Culture Magazine

Sunday 10th December - Florence White (1857-1932)

By Kirsty Stonell Walker @boccabaciata

 Well, we have made it to the 10th which is brilliant, and today's lady is from Steyning in East Sussex.  For those of you who don't have to spend time with me, Steyning is of course the birthplace of Fanny Cornforth, but it seems that our subject came into the world just as Miss Cornforth was having her hair faffed about with by Rossetti so it seems unlikely they met. So far, I have one great painting and some miniatures and not a vast amount of information, so say a nervous hello to Florence White...

'I always drew ... and my "girls of the period" were very popular with my school fellows.'

This is how one of the few substantial mentions of Florence White begins, interviewed in the Queen in August of 1895. At that point, Florence had been a regular exhibitor at the Royal Academy, as well as the Society of Lady Artists, Society of British Pastellists and other such groups, as well as a frequent flier in the Queen, the Gentlewoman and other publications of the period. She is praised for her miniatures and her portraits, so it is a little puzzling that one of the few pictures we still have electronic access to is this one...

Sunday 10th December - Florence White (1857-1932)

White Treasures as seen in Walter Sparrow's book on Women Painters

A problem I have with this rather lovely picture is that I cannot find any further information on the damn thing.  In 1904 Florence exhibited Treasures at the Royal Academy, but I can't find any mention of her in the reviews so have no idea if the two paintings are the same. What doesn't help is that there are two other famous Florence Whites, alive at the same time - one formed the Spinster Society, uniting women who were left after the First World War with no chance of marriage and unequal working conditions.  The other wrote cook books, but painting Florence is neither.  So who is she?

I can tell you a bit of her story as she had a famous brother, the author Percy White (1852-1938) and she gave a very vague hint of her family in the piece in the Queen so here are her origins. Miss Florence White seems to have been born in Steyning near Brighton in 1857.  In all subsequent census returns, she always claimed to have been from either Brighton or Hove, but seeing as all are fairly geographically close, I give her the benefit of the doubt. Her father was Charles (1801-1876), a school master who had taught Tsar Nicholas the English language. In the first census they appear in, 1861, the White family are settled in Hove, comprising of Charles, Elizabeth (1813-1884) and their eight children, of whom Florence was the youngest.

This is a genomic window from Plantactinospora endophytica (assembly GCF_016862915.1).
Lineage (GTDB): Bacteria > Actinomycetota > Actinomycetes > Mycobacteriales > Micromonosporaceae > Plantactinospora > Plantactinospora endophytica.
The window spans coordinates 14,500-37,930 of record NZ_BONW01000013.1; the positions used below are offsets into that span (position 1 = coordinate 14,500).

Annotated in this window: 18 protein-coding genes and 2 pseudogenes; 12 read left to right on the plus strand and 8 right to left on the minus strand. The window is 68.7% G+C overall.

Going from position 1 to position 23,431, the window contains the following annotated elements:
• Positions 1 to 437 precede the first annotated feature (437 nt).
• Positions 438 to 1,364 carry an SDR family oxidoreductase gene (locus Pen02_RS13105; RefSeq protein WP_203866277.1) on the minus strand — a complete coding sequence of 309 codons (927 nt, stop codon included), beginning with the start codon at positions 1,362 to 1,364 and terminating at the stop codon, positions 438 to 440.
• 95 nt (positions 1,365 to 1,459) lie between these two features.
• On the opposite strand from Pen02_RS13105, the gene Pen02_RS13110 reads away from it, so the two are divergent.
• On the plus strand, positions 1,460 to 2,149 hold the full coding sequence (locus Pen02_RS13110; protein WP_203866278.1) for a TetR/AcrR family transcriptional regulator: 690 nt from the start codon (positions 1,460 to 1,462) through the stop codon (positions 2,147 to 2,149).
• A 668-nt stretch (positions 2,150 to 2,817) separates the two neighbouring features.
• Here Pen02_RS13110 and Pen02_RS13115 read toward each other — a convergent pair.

Sunday 10th December - Florence White (1857-1932)

A Girl and a Dog (undated) (currently on eBay if you fancy it)

Unlike some of the other young ladies we have met with this month, Florence did not seem to have pursued the arts for anything other than amusement to begin with.  Deciding she enjoyed it more than most other things, she attended the local art school classes in Brighton.  It was there she met with other girls who were working towards entry to the Royal Academy schools.  Something competitive stirred in Florence and her future was set.

She gained entry to the Academy school with a full-length figure drawn from the antique and spent many happy, industrious years working her way through the school. She told an anecdote of being in a painting class, painting a helmet and a gauntlet, when she became aware that a well-known and imposing Academician was in the doorway.  He came across the room and planted himself behind Florence who tried to keep painting with a very shaky hand.  He finally exclaimed 'You'll never do any good dabbing on paint in that meaningless way!' He moved forward and gave her a full lesson, returning every so often to offer more helpful advice on the pieces she was working on.  His interest in any student's work was seen as unusual as Academicians were never seen in the school, but she said that she gratefully remembered the man her school fellows referred to as her 'pantomime giant'.

Florence entered her first painting into the Royal Academy in 1884, which was also the year her mother died, shortly after the May exhibition. Her work The Little Messenger did not get any mentions in the newspapers, but she fared better the year after.  Her work Margaret sold at Manchester Art Gallery for £15 15s in the October of 1885 and her painting for the Royal Academy was Mrs Charles White, presumably a posthumous portrait of her mother.

Sunday 10th December - Florence White (1857-1932)

Child in a Sailor Suit (undated)